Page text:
Drupal’s architecture, in comparison to Mambo’s, is like a breath of fresh air. First off, reading through the core code was a pleasant experience: it’s not only cleanly designed, and with extensibility constantly in mind; it’s also well commented and documented. The design is incredibly flexible from the view point of an add-on developer coming from Mambo: there is no need for separate “components”, “modules” and “mambots”, as one Drupal module can perform the tasks of each, and much more besides. There is a general-purpose, all-pervasive “hook” system in place, allowing modules to override functionality in the entire lifecycle of content objects (known as “nodes” in Drupal), as well as perform actions at certain points in the handling of page requests.
Application Programming Interface
In Drupal there is actually an API for modules to use; this is a very important point. One reason for the inconsistent quality of Mambo components, and the proliferation of non-standard user interfaces, is no doubt that there are no standards, or at least no significant high-level programming interface that would facilitate the creation of third-party add-ons. Essentially, to create a Mambo add-on, one needs to start from scratch and reinvent the wheel every time. It gets frustrating after a while, even though the developer may learn to refactor and reuse some of his code.
Nowhere are the above-mentioned design considerations more visible than in two add-on features we consider absolutely essential for both Mambo and Drupal: internationalization (i18n) and search engine friendly (SEF) URL addresses. Both require fairly low-level “hooks” into core functionality to function.
There is i18n support available in both systems, but in both Mambo and Drupal some patches are required to the core; this in our opinion is inexcusable, in both cases. Only unilingual users and websites would not need i18n, and those kind of websites are a luxury on the European side of the Big Pond, at least.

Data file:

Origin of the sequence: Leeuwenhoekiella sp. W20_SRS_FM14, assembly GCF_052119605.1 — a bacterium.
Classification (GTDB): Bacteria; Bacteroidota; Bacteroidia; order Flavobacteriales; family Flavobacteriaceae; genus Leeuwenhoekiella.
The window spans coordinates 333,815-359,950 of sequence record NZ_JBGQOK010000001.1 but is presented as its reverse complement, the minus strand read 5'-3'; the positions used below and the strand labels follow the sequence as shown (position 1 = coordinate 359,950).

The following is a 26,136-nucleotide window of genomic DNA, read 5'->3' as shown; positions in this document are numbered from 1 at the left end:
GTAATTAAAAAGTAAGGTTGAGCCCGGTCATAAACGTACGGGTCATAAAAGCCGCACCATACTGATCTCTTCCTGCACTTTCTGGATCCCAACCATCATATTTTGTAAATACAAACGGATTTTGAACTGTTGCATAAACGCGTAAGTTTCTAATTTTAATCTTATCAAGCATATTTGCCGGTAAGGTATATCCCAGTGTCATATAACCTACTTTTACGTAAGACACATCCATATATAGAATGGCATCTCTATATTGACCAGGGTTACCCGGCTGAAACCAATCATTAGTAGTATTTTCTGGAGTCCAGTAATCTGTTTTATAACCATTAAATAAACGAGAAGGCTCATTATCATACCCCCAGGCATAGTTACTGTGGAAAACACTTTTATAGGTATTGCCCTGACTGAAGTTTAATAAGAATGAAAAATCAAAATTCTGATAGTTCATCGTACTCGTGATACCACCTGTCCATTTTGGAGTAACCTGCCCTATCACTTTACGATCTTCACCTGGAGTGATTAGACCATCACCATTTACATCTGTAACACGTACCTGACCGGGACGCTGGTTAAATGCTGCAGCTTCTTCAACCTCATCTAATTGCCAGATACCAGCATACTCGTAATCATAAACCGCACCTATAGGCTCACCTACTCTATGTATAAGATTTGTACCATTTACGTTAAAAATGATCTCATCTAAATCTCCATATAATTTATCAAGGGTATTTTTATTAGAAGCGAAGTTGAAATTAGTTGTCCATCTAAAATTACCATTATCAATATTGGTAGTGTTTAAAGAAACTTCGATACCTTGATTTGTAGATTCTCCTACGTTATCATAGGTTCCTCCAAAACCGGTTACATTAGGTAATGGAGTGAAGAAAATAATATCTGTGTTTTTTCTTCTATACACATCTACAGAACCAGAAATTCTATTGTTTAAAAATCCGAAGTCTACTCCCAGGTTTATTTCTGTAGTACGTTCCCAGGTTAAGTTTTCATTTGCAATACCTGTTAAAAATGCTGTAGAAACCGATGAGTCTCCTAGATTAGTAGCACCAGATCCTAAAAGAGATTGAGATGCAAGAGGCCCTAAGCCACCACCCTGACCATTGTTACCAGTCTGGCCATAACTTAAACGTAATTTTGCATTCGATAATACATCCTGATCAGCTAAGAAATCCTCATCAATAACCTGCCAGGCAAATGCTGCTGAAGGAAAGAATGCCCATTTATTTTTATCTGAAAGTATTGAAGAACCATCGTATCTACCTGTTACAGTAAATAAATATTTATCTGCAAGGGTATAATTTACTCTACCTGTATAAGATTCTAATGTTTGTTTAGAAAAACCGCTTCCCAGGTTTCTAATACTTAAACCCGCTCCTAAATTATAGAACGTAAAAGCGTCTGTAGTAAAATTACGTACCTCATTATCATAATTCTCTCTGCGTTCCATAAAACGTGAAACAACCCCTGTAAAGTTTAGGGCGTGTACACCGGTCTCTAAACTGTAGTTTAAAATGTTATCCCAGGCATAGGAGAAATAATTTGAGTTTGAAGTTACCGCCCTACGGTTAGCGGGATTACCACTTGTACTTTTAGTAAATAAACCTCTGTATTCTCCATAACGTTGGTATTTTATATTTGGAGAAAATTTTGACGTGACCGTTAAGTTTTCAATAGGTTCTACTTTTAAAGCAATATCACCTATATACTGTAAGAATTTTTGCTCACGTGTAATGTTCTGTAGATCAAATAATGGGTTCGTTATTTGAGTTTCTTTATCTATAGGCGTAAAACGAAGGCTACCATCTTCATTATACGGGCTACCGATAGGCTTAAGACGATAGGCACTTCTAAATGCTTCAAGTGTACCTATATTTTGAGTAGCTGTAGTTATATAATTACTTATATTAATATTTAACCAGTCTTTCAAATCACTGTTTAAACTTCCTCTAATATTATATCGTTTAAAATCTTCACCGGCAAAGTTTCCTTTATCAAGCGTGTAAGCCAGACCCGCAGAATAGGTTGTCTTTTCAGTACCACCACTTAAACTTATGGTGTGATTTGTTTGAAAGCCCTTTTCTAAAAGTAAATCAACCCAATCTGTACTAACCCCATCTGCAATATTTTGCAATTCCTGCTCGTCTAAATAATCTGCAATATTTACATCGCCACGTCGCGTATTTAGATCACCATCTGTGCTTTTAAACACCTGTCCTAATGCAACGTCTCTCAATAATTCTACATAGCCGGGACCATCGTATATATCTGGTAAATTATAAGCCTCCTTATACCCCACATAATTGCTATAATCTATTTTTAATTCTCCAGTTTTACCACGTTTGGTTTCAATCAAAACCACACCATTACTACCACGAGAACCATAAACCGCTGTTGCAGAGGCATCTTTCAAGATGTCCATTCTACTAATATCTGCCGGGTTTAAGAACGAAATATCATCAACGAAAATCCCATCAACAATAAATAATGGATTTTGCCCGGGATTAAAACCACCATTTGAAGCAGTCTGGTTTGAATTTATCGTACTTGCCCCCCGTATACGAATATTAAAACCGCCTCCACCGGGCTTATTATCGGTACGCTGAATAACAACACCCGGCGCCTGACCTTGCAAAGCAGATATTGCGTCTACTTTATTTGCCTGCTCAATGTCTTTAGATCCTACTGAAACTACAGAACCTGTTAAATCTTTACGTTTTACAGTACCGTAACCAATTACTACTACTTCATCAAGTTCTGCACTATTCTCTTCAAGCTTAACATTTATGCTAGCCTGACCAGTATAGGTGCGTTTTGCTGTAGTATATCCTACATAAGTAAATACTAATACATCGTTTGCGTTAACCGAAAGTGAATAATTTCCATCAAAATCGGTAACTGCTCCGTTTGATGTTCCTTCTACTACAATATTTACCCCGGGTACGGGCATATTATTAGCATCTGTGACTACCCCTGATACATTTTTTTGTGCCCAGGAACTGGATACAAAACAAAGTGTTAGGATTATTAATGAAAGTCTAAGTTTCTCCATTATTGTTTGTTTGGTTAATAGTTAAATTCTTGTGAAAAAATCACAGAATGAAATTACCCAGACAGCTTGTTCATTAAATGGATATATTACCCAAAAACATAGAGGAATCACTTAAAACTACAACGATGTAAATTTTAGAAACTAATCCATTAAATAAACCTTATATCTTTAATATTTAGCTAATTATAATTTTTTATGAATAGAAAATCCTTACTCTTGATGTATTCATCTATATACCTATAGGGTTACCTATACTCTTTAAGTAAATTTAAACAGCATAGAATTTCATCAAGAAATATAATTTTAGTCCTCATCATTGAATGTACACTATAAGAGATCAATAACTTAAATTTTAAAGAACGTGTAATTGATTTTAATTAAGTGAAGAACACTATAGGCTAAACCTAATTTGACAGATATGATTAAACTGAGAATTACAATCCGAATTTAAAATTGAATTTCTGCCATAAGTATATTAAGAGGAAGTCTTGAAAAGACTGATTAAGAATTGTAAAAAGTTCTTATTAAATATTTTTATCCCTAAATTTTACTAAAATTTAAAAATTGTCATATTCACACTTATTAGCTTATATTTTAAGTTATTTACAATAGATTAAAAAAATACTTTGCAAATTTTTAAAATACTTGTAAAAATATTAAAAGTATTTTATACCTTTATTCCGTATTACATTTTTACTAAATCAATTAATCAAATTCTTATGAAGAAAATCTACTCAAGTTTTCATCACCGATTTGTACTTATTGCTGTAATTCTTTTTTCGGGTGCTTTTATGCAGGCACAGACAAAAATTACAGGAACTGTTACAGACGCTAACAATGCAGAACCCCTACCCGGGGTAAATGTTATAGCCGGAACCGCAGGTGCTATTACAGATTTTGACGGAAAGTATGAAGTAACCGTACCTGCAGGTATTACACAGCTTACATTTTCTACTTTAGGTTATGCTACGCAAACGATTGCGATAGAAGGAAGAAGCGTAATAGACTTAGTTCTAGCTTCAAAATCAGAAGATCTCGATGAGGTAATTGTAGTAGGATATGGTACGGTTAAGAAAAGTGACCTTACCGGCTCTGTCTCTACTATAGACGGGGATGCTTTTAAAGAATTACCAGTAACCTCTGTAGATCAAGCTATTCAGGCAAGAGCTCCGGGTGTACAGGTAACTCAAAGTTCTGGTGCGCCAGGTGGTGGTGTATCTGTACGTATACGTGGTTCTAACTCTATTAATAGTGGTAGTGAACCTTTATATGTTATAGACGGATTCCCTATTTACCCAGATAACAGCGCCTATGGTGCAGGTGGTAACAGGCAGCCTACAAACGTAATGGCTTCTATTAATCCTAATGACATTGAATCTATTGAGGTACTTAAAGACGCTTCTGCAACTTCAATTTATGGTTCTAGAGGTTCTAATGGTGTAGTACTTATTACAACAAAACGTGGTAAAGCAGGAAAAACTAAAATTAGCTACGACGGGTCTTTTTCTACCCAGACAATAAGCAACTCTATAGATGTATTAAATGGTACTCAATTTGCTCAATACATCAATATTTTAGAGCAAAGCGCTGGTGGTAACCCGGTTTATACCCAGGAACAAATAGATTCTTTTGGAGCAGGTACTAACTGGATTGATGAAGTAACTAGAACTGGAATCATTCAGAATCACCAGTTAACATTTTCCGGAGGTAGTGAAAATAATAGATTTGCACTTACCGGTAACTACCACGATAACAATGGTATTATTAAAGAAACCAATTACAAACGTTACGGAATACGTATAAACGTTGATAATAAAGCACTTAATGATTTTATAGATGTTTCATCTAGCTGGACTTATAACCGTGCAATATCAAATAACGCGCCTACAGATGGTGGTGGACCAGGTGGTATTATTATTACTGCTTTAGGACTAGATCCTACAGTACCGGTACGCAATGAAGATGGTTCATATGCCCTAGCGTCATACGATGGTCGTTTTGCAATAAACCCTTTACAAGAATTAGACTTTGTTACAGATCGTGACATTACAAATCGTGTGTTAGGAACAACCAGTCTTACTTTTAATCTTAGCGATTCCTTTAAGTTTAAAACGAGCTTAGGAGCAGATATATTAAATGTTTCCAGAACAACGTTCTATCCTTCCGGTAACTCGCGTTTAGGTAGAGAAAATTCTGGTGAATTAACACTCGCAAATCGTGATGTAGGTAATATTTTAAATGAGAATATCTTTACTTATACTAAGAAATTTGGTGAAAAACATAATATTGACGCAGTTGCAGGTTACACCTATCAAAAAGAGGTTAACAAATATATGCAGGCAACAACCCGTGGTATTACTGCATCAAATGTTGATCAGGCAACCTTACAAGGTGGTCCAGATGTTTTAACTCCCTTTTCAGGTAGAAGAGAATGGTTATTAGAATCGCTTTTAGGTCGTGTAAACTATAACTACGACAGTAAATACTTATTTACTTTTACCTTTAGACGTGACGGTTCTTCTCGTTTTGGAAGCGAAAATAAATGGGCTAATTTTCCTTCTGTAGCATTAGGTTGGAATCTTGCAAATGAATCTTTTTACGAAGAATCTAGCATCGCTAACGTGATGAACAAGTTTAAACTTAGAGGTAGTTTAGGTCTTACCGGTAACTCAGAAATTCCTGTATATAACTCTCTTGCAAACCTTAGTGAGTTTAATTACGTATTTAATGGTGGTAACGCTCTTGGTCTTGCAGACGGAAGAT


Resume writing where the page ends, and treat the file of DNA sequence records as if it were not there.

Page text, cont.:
However, compare the patching required, and how the add-on is implemented in each case: that is, in Mambelfish versus Drupal’s i18n module. In such a comparison, Drupal’s clean design shines through very favorably: the i18n module is much less of a “dirty hack” than what’s required for Mambo, and builds upon the superb localization feature of Drupal. In fact, Drupal’s i18n patch is only about two dozen one-line code additions, and would be trivial to integrate into the Drupal core in a future release, should Drupal’s project leadership decide to do so.
More so, now having lots of practical experience building multilingual sites with both Mambo and Drupal, Drupal’s i18n works very well and as it is intended to, and feels fully integrated into the system, not “hackish” in any way.
This is not, however, intended to knock down the developer of Mambelfish; having reviewed the code and contributed patches to Mambelfish, we think he’s done pretty much the best job that’s possible in the constraints Mambo’s architecture places on him, and should rather be commended for his ingenuity in providing an adequate solution to a difficult problem.
Search Engine Friendly URLs
This is a subject that has become intimately familiar to us. One of our earliest requirements for a CMS was adequate support for free-form, human-readable URLs. At the time we started to use Mambo, there really wasn’t any solution to this aside from some hacks shared in the Mambo forum, and a commercial SEF add-on for Mambo developed by one of the core developers.
To solve the problem, we wrote Xaneon Alias Manager 1.0, which allowed us to define friendly URLs manually for all of Mambo’s content pages. While it worked quite well, and hundreds of websites are still using XAM today, it was a labor-intensive solution for larger sites. Eventually, out of dissatisfaction with having to maintain the friendly URLs manually grew Xaneon Extensions 2.0 (XE2) for Mambo, which introduced automated friendly URLs for both content items and component-generated paths.
Unfortunately, while achieving a good measure of automation, the component’s complexity skyrocketed. Mambo itself is simply not designed for friendly URLs, and what’s worse, most of the third-party components for Mambo don’t take any measures to even try to support friendly URLs. As a result, writing a “perfect” SEF solution for Mambo is an incredibly labor-intensive task. We welcome anyone to try it as a Sunday-afternoon exercise…